Since prices are already so high, many in the medical cannabis industry are calling on provincial governments to reconsider these policies. Many believe the provinces should offer coverage for medical marijuana as part of their provincial healthcare programs.


More Insurance Coverage

One positive thing happening in the medical marijuana industry has been an increase in private insurance coverage for cannabis. While this doesn’t replace public healthcare coverage nor is it accessible for everyone, it does offer some Canadians relief from high prices.

In February 2018, Sun Life announced they would begin covering medical marijuana as part of private drug coverage policies. Other major insurance companies are set to follow suit in the coming months.

Although these policies don’t cover recreational cannabis, they do point to shifting attitudes about medical marijuana, and cannabis more generally.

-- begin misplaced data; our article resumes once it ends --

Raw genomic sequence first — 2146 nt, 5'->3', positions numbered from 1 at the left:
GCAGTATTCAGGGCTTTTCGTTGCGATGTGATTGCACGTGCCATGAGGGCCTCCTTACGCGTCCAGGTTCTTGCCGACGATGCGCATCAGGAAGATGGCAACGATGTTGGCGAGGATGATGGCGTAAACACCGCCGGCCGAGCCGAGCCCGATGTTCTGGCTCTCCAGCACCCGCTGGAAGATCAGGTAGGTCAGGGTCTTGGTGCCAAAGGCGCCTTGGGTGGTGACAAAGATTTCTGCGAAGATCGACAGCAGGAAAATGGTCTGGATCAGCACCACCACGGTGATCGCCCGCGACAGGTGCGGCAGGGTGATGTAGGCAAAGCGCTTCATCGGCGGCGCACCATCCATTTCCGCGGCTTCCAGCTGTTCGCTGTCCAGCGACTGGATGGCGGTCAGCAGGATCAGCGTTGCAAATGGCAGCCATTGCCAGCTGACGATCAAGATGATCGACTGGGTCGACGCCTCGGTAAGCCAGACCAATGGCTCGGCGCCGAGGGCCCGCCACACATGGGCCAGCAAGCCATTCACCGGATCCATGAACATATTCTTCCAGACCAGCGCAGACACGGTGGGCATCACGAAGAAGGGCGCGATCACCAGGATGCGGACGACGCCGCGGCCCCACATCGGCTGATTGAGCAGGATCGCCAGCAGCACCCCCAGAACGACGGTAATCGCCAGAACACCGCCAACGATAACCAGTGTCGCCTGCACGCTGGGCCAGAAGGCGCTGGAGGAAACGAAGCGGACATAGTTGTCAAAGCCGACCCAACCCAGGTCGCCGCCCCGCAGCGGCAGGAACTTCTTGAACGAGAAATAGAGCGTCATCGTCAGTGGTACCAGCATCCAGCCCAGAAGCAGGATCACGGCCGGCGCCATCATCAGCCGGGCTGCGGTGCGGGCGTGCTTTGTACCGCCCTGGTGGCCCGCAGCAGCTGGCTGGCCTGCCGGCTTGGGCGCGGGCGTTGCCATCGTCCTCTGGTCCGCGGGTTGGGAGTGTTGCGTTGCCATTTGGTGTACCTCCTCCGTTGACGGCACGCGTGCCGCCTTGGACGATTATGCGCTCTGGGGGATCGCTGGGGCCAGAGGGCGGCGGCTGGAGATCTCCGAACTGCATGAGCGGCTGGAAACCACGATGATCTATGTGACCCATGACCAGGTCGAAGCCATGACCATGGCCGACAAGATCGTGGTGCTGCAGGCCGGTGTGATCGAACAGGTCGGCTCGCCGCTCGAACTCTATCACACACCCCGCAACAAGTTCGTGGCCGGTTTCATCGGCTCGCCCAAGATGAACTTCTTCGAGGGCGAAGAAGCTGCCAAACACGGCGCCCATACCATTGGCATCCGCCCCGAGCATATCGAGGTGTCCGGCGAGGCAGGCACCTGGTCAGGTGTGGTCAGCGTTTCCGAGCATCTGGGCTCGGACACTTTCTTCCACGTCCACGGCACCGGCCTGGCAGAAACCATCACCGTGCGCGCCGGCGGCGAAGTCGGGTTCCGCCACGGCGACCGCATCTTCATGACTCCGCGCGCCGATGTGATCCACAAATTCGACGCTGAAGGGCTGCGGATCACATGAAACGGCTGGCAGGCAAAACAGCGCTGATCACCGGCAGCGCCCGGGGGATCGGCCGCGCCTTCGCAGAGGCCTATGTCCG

Teaming up for Awareness

Another major issue facing the medical cannabis industry is the continuing push for acceptance of cannabis as medicine. As more research comes to light, marijuana’s medical uses are becoming clearer. However, many people, including a fair number of medical professionals, are still resistant to the idea.

The medical cannabis industry will be challenged to continue spreading the word and communicating to the medical community, the research community, patients, and other stakeholders about the benefits of cannabis.

They’ll also need to take a role in educating patients about cannabis safety. Most players in the medical cannabis industry already understand this and make concerted efforts to help patients understand how to store and use their medication safely.